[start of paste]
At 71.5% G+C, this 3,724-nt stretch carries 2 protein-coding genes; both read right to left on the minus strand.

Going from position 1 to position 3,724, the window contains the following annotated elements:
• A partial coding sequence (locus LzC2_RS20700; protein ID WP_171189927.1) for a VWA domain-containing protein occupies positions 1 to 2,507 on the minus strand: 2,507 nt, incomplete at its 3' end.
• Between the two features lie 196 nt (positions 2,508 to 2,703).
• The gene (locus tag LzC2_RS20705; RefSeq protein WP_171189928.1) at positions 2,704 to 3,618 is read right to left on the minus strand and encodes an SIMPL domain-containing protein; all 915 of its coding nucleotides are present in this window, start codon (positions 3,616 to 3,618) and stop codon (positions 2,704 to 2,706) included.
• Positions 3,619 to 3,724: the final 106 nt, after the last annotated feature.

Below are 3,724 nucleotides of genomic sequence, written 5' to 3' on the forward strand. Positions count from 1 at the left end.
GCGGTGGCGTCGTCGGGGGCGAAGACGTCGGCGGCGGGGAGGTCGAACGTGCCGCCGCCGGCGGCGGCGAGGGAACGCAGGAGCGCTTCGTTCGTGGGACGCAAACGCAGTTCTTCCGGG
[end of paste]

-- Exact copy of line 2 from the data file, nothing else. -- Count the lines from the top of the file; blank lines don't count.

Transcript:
Going from position 1 to position 3,724, the window contains the following annotated elements: